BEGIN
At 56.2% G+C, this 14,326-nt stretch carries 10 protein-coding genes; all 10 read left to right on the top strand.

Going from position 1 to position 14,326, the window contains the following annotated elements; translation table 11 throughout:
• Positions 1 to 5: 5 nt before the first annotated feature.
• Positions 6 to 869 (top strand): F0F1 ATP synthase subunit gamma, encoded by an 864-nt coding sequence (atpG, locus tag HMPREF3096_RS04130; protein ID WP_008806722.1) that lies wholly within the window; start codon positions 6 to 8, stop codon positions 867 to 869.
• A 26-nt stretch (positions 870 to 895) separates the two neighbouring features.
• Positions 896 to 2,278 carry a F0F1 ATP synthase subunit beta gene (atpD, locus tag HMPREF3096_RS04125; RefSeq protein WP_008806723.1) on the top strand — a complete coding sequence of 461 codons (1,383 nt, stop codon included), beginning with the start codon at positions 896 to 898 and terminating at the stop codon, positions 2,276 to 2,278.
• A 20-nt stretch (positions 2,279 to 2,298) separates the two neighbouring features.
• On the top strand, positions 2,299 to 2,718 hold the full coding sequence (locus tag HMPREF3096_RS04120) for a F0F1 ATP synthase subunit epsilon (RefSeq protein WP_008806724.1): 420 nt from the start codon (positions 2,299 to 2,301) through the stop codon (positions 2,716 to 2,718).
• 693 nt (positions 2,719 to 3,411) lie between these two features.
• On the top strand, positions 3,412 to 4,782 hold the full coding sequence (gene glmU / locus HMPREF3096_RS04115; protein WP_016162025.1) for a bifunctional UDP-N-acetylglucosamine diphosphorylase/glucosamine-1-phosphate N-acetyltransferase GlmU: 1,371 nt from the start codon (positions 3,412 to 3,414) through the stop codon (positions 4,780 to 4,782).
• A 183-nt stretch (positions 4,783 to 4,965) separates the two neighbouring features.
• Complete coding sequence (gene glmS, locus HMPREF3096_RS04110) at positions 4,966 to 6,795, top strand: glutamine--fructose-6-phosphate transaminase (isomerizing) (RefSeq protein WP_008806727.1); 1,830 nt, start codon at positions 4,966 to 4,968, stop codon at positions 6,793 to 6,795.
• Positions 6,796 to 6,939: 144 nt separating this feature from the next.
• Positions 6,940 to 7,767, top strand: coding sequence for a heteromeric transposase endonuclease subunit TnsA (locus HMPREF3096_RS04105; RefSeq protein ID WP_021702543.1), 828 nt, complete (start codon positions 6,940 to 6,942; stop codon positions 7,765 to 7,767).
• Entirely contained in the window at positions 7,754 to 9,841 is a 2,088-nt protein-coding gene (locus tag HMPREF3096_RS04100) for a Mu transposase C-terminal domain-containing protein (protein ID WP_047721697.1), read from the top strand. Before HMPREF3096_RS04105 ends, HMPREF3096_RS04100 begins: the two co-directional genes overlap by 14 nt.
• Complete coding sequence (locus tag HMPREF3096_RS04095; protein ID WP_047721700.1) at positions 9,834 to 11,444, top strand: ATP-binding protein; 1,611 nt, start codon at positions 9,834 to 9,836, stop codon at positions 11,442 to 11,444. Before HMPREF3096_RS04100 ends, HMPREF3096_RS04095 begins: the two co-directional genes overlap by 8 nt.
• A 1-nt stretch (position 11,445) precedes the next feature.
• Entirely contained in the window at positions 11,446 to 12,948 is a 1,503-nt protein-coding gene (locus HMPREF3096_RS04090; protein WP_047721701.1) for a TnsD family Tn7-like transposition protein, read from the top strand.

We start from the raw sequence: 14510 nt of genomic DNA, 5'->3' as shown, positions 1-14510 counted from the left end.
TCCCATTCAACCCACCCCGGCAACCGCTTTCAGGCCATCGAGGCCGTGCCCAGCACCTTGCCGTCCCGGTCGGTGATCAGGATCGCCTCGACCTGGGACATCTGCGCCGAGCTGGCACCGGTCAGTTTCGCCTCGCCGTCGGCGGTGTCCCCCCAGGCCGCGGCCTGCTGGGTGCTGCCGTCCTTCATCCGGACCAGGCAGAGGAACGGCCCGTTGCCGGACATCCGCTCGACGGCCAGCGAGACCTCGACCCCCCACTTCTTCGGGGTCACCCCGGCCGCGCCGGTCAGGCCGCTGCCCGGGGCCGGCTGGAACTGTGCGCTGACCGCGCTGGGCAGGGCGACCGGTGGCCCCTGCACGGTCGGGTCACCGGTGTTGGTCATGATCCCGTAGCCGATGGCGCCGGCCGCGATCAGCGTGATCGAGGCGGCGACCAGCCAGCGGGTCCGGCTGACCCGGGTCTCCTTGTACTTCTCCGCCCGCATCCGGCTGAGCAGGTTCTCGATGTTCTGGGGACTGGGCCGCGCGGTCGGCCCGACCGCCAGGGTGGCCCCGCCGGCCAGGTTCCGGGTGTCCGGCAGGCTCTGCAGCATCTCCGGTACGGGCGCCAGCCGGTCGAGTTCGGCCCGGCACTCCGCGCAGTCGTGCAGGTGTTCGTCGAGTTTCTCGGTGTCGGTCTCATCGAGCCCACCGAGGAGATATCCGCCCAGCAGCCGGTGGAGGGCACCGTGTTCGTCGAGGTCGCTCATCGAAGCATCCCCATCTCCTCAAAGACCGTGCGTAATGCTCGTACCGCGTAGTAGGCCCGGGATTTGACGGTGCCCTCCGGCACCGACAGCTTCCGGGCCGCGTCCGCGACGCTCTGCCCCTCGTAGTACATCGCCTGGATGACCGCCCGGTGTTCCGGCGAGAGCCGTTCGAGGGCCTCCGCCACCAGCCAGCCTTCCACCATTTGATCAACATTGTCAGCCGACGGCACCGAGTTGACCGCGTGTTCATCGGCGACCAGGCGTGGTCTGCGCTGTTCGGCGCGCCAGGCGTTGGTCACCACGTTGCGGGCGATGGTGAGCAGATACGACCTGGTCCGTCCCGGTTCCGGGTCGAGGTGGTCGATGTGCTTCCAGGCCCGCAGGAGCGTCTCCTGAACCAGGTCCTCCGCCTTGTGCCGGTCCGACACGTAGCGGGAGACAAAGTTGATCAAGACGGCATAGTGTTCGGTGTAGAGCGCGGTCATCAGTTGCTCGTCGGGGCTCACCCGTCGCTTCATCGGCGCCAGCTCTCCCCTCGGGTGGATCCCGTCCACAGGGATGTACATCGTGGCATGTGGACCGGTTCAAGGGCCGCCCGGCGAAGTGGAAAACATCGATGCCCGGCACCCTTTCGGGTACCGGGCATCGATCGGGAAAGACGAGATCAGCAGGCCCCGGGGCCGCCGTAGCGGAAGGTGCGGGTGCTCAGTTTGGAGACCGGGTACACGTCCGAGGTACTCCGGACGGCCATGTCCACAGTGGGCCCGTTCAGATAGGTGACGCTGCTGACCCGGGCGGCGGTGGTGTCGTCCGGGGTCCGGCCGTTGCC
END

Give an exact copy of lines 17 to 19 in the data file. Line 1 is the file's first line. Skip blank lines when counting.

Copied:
• A 1-nt stretch (position 11,445) precedes the next feature.
• Entirely contained in the window at positions 11,446 to 12,948 is a 1,503-nt protein-coding gene (locus HMPREF3096_RS04090; protein WP_047721701.1) for a TnsD family Tn7-like transposition protein, read from the top strand.

We start from the raw sequence: 14510 nt of genomic DNA, 5'->3' as shown, positions 1-14510 counted from the left end.